US researchers have discovered a simple one-pot, scaleable way to synthesise aziridines – three-membered rings that are important building blocks for introducing nitrogen into more complex molecules, including medicinal drugs.
Current routes for aziridine synthesis typically require a protecting group on the nitrogen atom that provides stability to the molecule. However, this N-protecting group must then be removed in order to use aziridines as building blocks and this removal involves harsh reaction conditions, which often damages the ring structure and thus limits its use.
Now, a direct method for preparing N–H and N–Me aziridines from alkenes under mild conditions has been developed that avoids the need for an N-protecting group.
The aziridination method involves the reaction of an alkene with the aminating agents DPH (dinitrophenyl-hydroxylamine) or N–Me–DPH in the presence of a rhodium catalyst, which produces N–H or N–Me aziridines at ambient temperature. 'As often happens, the yields were initially poor, but were gradually optimised it by a systematic investigation of the reaction parameters, especially the metal catalyst and its ligands,' Kürti explains.
'The stereospecificity of this process was especially surprising – the literature predicts that in order to make a single metal nitrene, the N atom must have a strongly electron-withdrawing [N-protecting] group,' says Kürti. 'Clearly, we had to have a very interesting mechanism in order to observe a high degree of stereospecificity.'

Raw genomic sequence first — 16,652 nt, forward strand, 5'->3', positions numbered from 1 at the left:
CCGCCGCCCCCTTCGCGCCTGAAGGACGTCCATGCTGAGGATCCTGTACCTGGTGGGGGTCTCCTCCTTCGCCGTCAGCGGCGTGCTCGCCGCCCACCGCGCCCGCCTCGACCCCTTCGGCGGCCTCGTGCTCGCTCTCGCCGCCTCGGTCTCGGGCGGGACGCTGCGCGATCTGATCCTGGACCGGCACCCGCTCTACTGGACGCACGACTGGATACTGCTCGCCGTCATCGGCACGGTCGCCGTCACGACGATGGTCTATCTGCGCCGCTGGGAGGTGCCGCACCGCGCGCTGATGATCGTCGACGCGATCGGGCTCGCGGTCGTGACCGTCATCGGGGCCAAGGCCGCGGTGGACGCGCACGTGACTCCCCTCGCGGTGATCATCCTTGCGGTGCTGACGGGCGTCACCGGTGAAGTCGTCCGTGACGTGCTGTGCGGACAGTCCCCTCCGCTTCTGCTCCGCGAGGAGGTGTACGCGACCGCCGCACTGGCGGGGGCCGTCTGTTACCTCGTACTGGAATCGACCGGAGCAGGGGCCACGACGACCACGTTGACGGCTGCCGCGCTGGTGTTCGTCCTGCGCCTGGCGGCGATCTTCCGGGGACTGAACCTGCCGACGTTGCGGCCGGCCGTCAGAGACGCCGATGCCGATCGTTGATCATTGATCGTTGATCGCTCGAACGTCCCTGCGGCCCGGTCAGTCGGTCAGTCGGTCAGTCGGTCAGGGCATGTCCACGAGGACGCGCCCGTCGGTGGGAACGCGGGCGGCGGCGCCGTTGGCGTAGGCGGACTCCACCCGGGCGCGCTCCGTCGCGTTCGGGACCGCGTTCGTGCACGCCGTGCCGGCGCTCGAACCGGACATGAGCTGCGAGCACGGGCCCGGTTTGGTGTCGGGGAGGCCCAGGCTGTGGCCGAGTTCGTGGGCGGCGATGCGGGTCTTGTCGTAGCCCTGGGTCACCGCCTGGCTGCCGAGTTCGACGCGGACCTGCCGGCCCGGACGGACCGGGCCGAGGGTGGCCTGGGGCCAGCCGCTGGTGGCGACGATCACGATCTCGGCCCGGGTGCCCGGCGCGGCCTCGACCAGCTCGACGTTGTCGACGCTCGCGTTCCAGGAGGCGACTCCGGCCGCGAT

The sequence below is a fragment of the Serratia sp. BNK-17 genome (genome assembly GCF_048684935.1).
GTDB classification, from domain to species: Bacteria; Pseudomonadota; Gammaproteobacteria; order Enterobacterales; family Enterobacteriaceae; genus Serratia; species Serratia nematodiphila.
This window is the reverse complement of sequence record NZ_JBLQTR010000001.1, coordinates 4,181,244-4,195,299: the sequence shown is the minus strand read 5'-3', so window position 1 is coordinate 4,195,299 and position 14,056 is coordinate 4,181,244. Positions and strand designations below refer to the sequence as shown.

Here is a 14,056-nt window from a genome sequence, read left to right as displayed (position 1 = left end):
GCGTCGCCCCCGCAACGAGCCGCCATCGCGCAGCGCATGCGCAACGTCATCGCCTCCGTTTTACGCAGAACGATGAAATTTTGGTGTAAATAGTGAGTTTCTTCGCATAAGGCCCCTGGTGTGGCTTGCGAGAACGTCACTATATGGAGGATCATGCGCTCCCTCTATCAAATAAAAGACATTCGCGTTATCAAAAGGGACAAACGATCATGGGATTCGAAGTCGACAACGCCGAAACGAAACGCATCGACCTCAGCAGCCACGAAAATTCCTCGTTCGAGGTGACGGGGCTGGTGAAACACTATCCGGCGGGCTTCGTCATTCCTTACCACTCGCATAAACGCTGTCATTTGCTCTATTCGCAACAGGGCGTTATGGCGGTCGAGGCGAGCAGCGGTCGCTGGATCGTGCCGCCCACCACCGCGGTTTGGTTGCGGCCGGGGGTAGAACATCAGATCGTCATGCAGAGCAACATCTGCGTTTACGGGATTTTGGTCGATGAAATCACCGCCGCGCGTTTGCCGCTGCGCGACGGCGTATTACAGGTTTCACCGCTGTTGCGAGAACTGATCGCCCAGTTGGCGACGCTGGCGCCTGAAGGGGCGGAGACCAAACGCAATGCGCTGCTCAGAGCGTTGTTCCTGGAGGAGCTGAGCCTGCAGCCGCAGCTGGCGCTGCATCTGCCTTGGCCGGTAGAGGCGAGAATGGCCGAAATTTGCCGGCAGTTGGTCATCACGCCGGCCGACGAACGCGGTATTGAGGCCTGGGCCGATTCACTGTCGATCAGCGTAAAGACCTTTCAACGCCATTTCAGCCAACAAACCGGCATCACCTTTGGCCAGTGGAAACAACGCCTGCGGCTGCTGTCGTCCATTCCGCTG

'This important advance not only allows stereospecific access to versatile N–H aziridines from a wide range of unactivated substrates, it does so under mild conditions with simple reagents,' comments James Bull, who investigates aziridine synthesis at Imperial College London, UK. 'Generating the reactive nitrene catalytically and without requiring an additional base or oxidant is crucial, allowing extremely sensitive functional groups to be tolerated. As a result this method is likely to provide much improved access to valuable synthetic intermediates.'
However, the team recognises the reaction is limited by not being able to selectively produce a particular mirror image of the molecule. 'An enantioselective version of this transformation would be highly desirable but currently we do not have a suitable chiral catalyst that produces practical levels of asymmetric induction,' says Kürti. 'The development of new chiral ligands and catalysts is a major focus of our collaborative effort.'